Bar is a very good and accessible resource. It has little overlap with the information in the graphics package from what i can remember. The Anchor reference library volumes are very in-depth not overly pictorial but does have many good photos and maps , I tend to think of the Anchor reference set to be some of the best historical information out there.
Here is a sample from one of the ARL books:
The Yehud Coins and Jar Handles
The Hellenistic Yehud coins appear in the early part of the third century and continue well into the Ptolemaic era, being attested through the reign of Ptolemy II. Although only a small number have been found in controlled excavations it is fairly certain that the Yehud issues were minted in Jerusalem or its environs. As we have already seen, the earlier coins and bullae from the Persian period refer to the governor, whose name and title (peha) disappear from the Yehud series in the Hellenistic period. The reason for this development is not entirely clear, but with the rapidly changing social and economic scene in the third century and the growing politicization of the temple establishment, especially the high priesthood, we may understand this new pattern to reflect the new political realities and changed conditions of the third century b.c.e. The regular design of the coins in the time of Ptolemy I, which bear either his image or that of his consort Bernice, and the Ptolemaic eagle, point to the strong influence of the Egyptian Ptolemies, who had direct responsibility for administering Coele-Syria; the Hebrew inscriptions on them appear to be of secondary importance. The denominations are very small and the tiny silver coins were intended to serve a constituency that was limited in size and wealth. If this is the case then, and given the absence of the term for governor on any examples, we may suggest that authority had shifted to the high priesthood, a likely scenario in view of the subsequent further politicization of the office at the end of the century and beginning of the next.15
The fact that the Ptolemies took control over the Yehud coins early in their rule, within decades of their conquest of Palestine, and that the coins were nearly standardized, indicates the degree to which they were interested in the minutest details of the administration of Yehud from Alexandria. The minting of local coins, however, in no way suggests that Yehud during this time had any higher degree of independence or even administrative autonomy than before. Moreover, the coinage ends in the reign of Ptolemy II. In addition, the very small denominations show that they were intended for only minimal exchanges. Together with the Zenon papyri and the Tobiad estate, the Ptolemaic coins illustrate the degree to which the southern Levant and Transjordan were integrated into the Ptolemaic kingdom and how the rulers exploited the local populations in the third century. Whether one can consider this corpus of numismatic material as supporting a case for rapid Hellenization, as some do, is not clear. At the very least the coins suggest that Judean traditions remained very strong and utilized Hellenistic symbols and conventions to promote their own political and religious agenda.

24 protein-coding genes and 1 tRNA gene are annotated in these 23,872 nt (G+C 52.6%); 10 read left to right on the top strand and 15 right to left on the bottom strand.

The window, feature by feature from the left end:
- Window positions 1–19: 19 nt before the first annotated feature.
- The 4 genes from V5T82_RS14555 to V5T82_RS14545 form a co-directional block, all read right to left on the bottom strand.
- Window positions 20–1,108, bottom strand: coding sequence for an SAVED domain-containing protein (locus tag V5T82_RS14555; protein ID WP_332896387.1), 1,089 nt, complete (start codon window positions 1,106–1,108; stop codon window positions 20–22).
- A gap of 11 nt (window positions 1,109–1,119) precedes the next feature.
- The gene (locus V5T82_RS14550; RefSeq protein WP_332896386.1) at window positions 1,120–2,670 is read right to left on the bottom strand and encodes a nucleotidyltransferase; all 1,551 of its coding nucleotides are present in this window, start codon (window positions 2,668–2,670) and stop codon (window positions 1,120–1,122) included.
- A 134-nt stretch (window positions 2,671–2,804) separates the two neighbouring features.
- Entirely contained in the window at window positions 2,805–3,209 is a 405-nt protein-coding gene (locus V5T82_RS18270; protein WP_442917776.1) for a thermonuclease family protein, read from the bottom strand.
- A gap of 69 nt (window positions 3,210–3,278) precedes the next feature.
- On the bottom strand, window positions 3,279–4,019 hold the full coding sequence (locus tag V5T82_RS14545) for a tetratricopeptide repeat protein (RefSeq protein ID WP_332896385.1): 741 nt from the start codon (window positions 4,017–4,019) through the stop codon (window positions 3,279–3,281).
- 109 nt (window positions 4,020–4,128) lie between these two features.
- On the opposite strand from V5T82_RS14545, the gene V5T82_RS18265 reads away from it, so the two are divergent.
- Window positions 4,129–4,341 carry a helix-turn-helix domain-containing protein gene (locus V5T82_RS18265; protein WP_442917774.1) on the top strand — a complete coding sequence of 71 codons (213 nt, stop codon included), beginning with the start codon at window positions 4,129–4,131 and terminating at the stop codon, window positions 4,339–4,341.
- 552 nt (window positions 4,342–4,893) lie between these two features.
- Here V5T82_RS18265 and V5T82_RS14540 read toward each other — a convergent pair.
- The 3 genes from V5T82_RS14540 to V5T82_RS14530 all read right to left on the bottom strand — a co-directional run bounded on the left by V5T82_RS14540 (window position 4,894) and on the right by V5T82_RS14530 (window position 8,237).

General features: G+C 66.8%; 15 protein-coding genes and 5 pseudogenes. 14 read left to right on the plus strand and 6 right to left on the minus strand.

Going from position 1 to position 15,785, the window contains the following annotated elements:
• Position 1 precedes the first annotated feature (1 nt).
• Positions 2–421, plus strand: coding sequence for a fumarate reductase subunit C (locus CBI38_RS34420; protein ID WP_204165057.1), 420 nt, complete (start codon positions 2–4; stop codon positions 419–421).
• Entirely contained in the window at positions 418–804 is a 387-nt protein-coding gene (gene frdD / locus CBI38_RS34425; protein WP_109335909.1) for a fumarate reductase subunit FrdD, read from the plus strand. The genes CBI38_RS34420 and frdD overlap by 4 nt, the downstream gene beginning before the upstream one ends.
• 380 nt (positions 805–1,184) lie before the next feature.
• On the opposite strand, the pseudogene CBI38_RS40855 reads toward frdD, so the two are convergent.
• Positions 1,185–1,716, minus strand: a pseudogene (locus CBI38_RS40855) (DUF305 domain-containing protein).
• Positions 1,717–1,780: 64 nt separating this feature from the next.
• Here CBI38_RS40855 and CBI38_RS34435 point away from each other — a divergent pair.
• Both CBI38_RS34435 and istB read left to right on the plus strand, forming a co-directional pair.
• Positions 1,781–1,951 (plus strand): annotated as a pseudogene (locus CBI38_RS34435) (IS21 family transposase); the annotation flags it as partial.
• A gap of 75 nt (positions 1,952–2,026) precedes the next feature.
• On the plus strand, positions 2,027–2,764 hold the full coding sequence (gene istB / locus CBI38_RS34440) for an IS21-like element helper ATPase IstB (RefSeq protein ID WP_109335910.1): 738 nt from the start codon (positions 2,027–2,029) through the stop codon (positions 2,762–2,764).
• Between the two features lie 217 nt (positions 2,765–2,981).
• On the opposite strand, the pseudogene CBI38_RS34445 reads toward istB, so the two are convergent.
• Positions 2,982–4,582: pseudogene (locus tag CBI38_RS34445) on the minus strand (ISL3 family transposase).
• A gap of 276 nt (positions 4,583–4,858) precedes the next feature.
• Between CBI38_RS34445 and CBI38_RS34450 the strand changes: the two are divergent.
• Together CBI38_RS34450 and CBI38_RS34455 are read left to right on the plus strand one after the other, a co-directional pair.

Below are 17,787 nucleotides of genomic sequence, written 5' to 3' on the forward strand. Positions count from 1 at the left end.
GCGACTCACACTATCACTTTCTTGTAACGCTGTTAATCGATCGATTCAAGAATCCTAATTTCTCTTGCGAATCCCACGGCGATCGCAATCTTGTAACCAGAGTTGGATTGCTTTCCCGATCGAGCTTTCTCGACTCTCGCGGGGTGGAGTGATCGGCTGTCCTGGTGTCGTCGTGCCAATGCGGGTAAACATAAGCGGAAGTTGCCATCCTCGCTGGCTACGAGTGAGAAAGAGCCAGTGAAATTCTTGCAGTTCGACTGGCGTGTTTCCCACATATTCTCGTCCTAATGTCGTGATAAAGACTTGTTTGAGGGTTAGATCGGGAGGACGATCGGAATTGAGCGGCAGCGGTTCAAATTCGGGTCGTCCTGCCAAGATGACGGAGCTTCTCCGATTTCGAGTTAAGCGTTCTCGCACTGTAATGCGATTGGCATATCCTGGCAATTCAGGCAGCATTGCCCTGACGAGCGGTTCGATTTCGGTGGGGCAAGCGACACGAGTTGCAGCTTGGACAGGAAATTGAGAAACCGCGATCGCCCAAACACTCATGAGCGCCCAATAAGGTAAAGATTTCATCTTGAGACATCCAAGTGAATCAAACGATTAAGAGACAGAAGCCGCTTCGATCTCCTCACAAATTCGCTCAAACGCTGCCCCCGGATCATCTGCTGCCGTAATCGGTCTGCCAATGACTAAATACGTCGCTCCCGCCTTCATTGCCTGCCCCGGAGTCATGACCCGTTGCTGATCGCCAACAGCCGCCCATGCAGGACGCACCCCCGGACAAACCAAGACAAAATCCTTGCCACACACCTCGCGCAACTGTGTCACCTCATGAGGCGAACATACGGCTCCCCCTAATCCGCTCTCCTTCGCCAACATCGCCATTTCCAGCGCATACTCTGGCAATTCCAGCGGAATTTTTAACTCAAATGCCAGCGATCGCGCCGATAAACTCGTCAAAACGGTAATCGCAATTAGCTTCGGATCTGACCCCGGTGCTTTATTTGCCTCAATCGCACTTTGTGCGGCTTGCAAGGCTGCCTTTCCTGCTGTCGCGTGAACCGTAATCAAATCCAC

The discovery of the bilingual (Greek and Aramaic) ostracon, from Khirbet el-Kom, located between Hebron and Lachish, in 1971 along with four other ostraca in Aramaic and one in Greek, indicates how even as far south as Idumea the Greek world of commerce had penetrated.16 Dated to the “year 6” of the reign of Ptolemy II, or 277 b.c.e. by the excavator, the text included a Semitic transliteration of the Greek term kapelos, probably “moneylender,” referring to someone named Qos-yada who had lent thirty-two drachmas to a Greek by the name of Nikeratos. The text suggests that the Idumeans, like the Jews in other parts of Coele-Syria, were deeply affected by the growing monetization of the local economy and that parts of the population were already multilingual. But the use of Greek in these instances may only provide evidence that those individuals inhabiting the military installation at Khirbet el-Kom were capable of engaging in financial interactions with the Greek-speaking world.